Plant-based eating is now a firm fixture on out of home menus as consumers focus on their health as well as sustainability.

The growth of vegetarianism and veganism has continued apace, and is being driven in part by a growing army of flexitarians, who choose meat-free meals on several days of the week.

The knock-on effect is that diners expect to see several meat-free options on eating out menus (rather than a token gesture as seen in years gone by).

Here, nine inventive chefs share their favourite meat-free meals…

Tom Booton – Head chef at Alyn Williams at The Westbury
I think meat-free days are really on the rise at the moment, and also very important because as a society, we have very greedy eating habits. One of my favourite dishes at the moment is a lovely cauliflower dish currently on our vegetarian tasting menu. It is a homage to the humble cauliflower. It is a cauliflower steak slowly cooked, topped with cauliflower couscous made from the raw bits, a cauliflower purée made from the other trim, and the leaves that have been finely chopped and cooked into a cauliflower ‘seaweed’. For added texture, we use some stunning roasted Italian hazelnuts.

Andrew Sheridan – Executive head chef at Sosban, Llanelli, South Wales
At Sosban I’m definitely seeing a rise not only in vegetarians and vegans but also in the people choosing not to eat so much fish or meat. We offer a seven-course vegetarian tasting menu so vegetarians don’t have to feel left out and pack in just as much flavour as we do our meat dishes. From January this will be a vegan tasting menu. We also let meat eaters swap dishes from the non-vegetarian tasting menu for vegetarian ones – e.g. some people don’t like lamb so choose our wild mushroom risotto, with truffle and black garlic instead. All our cooking is vegetable-led – even the meat dishes. We start by thinking about what vegetables are in season, whether that’s Jerusalem artichokes or asparagus and build dishes around that. One of my favourite dishes from our vegetarian menu is salt-baked swede, garlic emulsion, pistachio and goats’ cheese.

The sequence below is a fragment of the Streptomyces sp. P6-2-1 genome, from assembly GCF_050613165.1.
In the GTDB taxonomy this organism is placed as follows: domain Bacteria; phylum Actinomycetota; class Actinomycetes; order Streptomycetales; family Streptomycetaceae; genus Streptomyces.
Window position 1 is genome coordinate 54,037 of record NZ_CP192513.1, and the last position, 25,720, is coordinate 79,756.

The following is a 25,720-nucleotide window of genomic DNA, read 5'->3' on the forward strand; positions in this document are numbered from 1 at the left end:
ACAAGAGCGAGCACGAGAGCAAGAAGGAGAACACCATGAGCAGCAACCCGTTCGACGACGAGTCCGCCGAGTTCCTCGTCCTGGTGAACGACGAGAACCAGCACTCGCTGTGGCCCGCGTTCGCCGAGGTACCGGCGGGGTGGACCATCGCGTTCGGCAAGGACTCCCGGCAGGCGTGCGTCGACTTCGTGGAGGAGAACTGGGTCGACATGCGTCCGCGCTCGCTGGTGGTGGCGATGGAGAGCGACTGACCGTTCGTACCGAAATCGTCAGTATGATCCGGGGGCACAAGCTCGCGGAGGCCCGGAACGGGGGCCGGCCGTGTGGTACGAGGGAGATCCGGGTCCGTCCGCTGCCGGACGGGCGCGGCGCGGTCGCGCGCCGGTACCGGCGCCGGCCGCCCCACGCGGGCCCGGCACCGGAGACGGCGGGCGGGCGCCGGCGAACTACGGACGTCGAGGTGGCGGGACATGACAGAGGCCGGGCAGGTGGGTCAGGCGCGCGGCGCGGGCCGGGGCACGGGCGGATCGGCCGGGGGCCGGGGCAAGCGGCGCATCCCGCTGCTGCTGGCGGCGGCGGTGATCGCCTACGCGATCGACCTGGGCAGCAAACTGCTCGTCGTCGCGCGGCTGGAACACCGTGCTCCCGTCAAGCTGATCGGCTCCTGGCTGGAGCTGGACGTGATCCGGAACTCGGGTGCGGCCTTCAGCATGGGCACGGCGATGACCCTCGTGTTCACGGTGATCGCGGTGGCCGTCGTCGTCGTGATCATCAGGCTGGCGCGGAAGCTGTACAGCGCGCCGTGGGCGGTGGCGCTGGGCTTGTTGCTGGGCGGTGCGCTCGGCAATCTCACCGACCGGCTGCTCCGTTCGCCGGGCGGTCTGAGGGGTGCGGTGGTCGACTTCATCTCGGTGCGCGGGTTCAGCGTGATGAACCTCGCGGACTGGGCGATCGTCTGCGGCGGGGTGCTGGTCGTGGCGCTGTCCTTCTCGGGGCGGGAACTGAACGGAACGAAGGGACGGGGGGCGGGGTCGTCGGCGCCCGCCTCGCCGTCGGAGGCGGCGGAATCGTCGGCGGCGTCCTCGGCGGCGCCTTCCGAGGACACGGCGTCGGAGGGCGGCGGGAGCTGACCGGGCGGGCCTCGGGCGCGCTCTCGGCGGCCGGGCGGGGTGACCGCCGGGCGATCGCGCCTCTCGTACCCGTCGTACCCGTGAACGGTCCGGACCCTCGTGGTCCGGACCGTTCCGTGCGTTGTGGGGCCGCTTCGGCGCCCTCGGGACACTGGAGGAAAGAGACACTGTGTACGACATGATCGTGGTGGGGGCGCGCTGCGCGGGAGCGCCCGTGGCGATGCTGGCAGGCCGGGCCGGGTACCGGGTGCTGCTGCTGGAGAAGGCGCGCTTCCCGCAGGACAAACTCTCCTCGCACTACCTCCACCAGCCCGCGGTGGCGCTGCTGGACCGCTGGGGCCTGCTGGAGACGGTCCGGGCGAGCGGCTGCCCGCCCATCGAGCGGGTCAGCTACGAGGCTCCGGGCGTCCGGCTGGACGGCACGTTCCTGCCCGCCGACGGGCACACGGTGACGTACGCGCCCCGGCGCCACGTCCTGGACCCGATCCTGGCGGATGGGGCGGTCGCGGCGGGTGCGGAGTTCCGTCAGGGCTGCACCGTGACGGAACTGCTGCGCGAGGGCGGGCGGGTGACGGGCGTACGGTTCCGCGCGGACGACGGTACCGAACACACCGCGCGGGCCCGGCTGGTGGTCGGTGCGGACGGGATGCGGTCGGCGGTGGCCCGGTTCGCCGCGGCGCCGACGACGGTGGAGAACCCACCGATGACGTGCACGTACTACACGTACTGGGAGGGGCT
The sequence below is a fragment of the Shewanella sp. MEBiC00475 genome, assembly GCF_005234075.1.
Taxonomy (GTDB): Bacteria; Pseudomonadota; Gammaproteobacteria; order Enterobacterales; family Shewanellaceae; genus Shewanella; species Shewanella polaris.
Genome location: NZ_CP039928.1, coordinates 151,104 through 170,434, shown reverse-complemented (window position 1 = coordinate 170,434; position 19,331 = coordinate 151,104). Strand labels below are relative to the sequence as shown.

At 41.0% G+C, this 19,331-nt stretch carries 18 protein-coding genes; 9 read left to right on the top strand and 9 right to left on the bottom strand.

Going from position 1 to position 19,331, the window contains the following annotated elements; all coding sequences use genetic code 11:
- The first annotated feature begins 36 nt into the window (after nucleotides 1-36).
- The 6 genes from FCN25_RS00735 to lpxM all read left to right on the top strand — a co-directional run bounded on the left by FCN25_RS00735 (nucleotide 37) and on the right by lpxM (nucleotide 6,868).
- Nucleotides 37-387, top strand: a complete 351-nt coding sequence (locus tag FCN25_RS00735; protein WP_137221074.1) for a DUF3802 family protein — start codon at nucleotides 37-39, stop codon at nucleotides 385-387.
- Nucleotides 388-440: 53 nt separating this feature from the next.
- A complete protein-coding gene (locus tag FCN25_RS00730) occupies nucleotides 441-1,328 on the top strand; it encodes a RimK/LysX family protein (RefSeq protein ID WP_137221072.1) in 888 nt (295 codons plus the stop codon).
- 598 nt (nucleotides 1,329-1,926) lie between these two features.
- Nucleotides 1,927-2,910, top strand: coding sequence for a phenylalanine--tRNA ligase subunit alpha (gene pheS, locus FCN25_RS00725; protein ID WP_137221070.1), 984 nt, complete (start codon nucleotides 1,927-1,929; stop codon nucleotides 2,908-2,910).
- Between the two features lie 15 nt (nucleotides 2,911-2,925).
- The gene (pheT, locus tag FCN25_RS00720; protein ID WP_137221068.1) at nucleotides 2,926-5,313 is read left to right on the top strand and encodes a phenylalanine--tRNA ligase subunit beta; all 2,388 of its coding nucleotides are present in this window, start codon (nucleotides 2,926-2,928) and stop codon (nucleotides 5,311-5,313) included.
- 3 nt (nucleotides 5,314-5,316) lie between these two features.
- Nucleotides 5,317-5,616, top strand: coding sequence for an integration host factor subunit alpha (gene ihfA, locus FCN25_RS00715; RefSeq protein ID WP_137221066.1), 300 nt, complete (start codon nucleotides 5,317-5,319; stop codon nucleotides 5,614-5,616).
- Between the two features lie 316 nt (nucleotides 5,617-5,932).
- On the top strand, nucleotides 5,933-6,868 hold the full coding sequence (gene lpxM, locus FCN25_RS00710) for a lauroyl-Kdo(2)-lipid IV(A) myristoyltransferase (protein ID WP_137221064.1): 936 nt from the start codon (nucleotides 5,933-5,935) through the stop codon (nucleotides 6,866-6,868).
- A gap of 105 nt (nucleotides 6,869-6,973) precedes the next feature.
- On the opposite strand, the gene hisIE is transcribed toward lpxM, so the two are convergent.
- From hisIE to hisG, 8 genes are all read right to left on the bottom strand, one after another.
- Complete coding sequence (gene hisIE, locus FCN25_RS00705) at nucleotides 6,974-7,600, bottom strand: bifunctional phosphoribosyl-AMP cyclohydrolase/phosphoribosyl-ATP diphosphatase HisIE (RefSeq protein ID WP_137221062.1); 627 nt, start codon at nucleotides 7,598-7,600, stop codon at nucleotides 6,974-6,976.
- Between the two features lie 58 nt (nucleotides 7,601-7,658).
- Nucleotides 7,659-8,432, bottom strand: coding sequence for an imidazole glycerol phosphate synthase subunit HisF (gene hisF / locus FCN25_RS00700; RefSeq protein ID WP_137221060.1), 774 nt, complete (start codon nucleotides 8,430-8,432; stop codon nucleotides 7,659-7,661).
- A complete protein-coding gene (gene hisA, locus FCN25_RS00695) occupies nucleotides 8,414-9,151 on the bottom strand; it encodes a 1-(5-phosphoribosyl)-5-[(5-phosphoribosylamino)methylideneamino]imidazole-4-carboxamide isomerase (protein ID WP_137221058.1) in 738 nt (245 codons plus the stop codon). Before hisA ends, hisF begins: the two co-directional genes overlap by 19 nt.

Ben Bartlett – BBQ chef and brand ambassador for Lion sauces, from AAK Foodservice
Minced mushrooms work well in chilli and burritos, complementing kidney beans to form an interesting overall texture. Use several mushroom varieties, including rich, earthy porcini, which you can buy dried and rehydrate – the leftover water can also be used as a stock for the dish. Cook the minced mushrooms slowly with onions, garlic, kidney beans and tomatoes. Once the mix has thickened, stir in Adobo Hot Sauce with its signature Mexican flavours brought to life with sweet ancho chilli and a bitter chocolate finish. Serve with rice, rolled into tortillas or stacked upon nachos, along with smashed avocado and yogurt.

Donna Crous – Professional food stylist and photographer
Cauliflower is a fantastic meat substitute and I like to use it as a healthy alternative in my Buffalo Cauli-Bite Tacos. Simply mix cauliflower florets with a chilli sauce and grill them until crisp – be sure to save some sauce to drizzle over the top. Then into the tacos add lambs lettuce, sliced red onion, finely chopped tomatoes, avocado and if you dare a few slices of chilli and a generous topping of crispy cauli-bites. Spoon over a little extra chilli sauce and level it up with a dollop of creamy blue cheese dressing.

Joe Howley – Head chef at Fitrovia’s Salt Yard
When I design my menu I always have flexibility in mind, so we can accommodate as many diners as possible. I keep one third of the menu solely vegetarian, and many other dishes are easily adaptable to become vegetarian. This is the case
with other dietary requirements too. For example, in the case of vegan diners I can remove the cheese filling from our signature courgette flowers. Some of our other hero vegetarian dishes include salt-baked beetroot with shaved goats
cheese and pickled walnut and grapes; wild mushroom risotto with poached quail egg and pickled mushroom and truffle, and the very popular truffled macaroni cheese.

Maggie Lister – Roving chef at V for Life
There are really simple ingredient swaps that most people will already have in their kitchens or store cupboards. For example, making pastry bases for a variety of savoury (and sweet) dishes like tarts is really straightforward. Just mix together walnuts, oats, baking powder, ground nutmeg, spelt flour, coconut oil and a splash of oat or any other plant-based milk. Or use the cheat’s version – Jus-Rol pastry.